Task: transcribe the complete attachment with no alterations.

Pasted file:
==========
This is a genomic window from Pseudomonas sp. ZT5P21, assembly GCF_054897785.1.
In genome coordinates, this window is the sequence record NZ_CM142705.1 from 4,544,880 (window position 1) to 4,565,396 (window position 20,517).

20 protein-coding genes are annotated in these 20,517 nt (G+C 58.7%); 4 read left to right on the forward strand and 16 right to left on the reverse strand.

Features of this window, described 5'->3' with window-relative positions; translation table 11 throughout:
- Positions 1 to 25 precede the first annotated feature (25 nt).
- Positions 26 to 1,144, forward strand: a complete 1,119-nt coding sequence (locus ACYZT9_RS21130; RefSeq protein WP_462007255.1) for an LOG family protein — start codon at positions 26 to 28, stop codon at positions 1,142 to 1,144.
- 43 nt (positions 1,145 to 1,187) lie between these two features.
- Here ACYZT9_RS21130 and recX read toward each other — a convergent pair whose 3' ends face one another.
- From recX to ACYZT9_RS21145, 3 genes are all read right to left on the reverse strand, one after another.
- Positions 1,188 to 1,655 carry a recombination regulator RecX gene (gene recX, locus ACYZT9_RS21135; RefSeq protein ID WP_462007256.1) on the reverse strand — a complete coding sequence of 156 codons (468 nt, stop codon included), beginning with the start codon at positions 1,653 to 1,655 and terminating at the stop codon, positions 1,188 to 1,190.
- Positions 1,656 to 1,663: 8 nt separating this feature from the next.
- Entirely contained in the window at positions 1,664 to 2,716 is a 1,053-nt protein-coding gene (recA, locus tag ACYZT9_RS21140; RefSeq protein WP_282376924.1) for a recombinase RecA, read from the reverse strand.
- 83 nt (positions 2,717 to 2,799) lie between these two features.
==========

This is a genomic window from Pseudomonas sp. ZT5P21, assembly GCF_054897785.1.
In genome coordinates, this window is the sequence record NZ_CM142705.1 from 4,544,880 (window position 1) to 4,565,396 (window position 20,517).

20 protein-coding genes are annotated in these 20,517 nt (G+C 58.7%); 4 read left to right on the forward strand and 16 right to left on the reverse strand.

Features of this window, described 5'->3' with window-relative positions; translation table 11 throughout:
- Positions 1 to 25 precede the first annotated feature (25 nt).
- Positions 26 to 1,144, forward strand: a complete 1,119-nt coding sequence (locus ACYZT9_RS21130; RefSeq protein WP_462007255.1) for an LOG family protein — start codon at positions 26 to 28, stop codon at positions 1,142 to 1,144.
- 43 nt (positions 1,145 to 1,187) lie between these two features.
- Here ACYZT9_RS21130 and recX read toward each other — a convergent pair whose 3' ends face one another.
- From recX to ACYZT9_RS21145, 3 genes are all read right to left on the reverse strand, one after another.
- Positions 1,188 to 1,655 carry a recombination regulator RecX gene (gene recX, locus ACYZT9_RS21135; RefSeq protein ID WP_462007256.1) on the reverse strand — a complete coding sequence of 156 codons (468 nt, stop codon included), beginning with the start codon at positions 1,653 to 1,655 and terminating at the stop codon, positions 1,188 to 1,190.
- Positions 1,656 to 1,663: 8 nt separating this feature from the next.
- Entirely contained in the window at positions 1,664 to 2,716 is a 1,053-nt protein-coding gene (recA, locus tag ACYZT9_RS21140; RefSeq protein WP_282376924.1) for a recombinase RecA, read from the reverse strand.
- 83 nt (positions 2,717 to 2,799) lie between these two features.